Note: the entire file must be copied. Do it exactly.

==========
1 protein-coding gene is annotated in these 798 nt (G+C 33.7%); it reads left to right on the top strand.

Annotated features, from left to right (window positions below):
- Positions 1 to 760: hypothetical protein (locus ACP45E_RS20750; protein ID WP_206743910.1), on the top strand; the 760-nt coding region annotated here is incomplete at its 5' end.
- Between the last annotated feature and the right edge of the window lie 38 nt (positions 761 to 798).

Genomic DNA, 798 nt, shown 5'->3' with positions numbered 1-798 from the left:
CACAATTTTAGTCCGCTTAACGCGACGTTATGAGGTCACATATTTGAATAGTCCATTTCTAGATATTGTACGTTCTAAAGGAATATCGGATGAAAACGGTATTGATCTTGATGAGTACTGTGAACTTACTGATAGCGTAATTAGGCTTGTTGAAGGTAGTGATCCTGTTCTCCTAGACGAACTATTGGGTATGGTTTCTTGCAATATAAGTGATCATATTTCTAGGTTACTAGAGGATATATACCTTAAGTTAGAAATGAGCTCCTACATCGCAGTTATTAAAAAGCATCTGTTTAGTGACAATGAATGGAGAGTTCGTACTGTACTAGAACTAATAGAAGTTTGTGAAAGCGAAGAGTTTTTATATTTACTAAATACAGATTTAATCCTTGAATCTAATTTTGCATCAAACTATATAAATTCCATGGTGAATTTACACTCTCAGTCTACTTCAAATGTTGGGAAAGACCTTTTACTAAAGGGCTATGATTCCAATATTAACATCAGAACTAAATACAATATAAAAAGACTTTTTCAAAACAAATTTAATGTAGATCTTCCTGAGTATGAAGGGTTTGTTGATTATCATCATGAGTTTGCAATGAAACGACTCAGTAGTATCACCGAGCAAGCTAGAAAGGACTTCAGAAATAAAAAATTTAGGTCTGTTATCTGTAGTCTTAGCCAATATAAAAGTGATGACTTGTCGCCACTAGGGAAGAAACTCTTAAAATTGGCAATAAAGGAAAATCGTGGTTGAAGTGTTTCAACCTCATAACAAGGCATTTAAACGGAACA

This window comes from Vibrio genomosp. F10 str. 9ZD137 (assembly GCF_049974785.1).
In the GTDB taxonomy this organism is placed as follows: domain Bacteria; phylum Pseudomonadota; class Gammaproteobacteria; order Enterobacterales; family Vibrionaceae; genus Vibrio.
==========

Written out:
1 protein-coding gene is annotated in these 798 nt (G+C 33.7%); it reads left to right on the top strand.

Annotated features, from left to right (window positions below):
- Positions 1 to 760: hypothetical protein (locus ACP45E_RS20750; protein ID WP_206743910.1), on the top strand; the 760-nt coding region annotated here is incomplete at its 5' end.
- Between the last annotated feature and the right edge of the window lie 38 nt (positions 761 to 798).

Genomic DNA, 798 nt, shown 5'->3' with positions numbered 1-798 from the left:
CACAATTTTAGTCCGCTTAACGCGACGTTATGAGGTCACATATTTGAATAGTCCATTTCTAGATATTGTACGTTCTAAAGGAATATCGGATGAAAACGGTATTGATCTTGATGAGTACTGTGAACTTACTGATAGCGTAATTAGGCTTGTTGAAGGTAGTGATCCTGTTCTCCTAGACGAACTATTGGGTATGGTTTCTTGCAATATAAGTGATCATATTTCTAGGTTACTAGAGGATATATACCTTAAGTTAGAAATGAGCTCCTACATCGCAGTTATTAAAAAGCATCTGTTTAGTGACAATGAATGGAGAGTTCGTACTGTACTAGAACTAATAGAAGTTTGTGAAAGCGAAGAGTTTTTATATTTACTAAATACAGATTTAATCCTTGAATCTAATTTTGCATCAAACTATATAAATTCCATGGTGAATTTACACTCTCAGTCTACTTCAAATGTTGGGAAAGACCTTTTACTAAAGGGCTATGATTCCAATATTAACATCAGAACTAAATACAATATAAAAAGACTTTTTCAAAACAAATTTAATGTAGATCTTCCTGAGTATGAAGGGTTTGTTGATTATCATCATGAGTTTGCAATGAAACGACTCAGTAGTATCACCGAGCAAGCTAGAAAGGACTTCAGAAATAAAAAATTTAGGTCTGTTATCTGTAGTCTTAGCCAATATAAAAGTGATGACTTGTCGCCACTAGGGAAGAAACTCTTAAAATTGGCAATAAAGGAAAATCGTGGTTGAAGTGTTTCAACCTCATAACAAGGCATTTAAACGGAACA

This window comes from Vibrio genomosp. F10 str. 9ZD137 (assembly GCF_049974785.1).
In the GTDB taxonomy this organism is placed as follows: domain Bacteria; phylum Pseudomonadota; class Gammaproteobacteria; order Enterobacterales; family Vibrionaceae; genus Vibrio.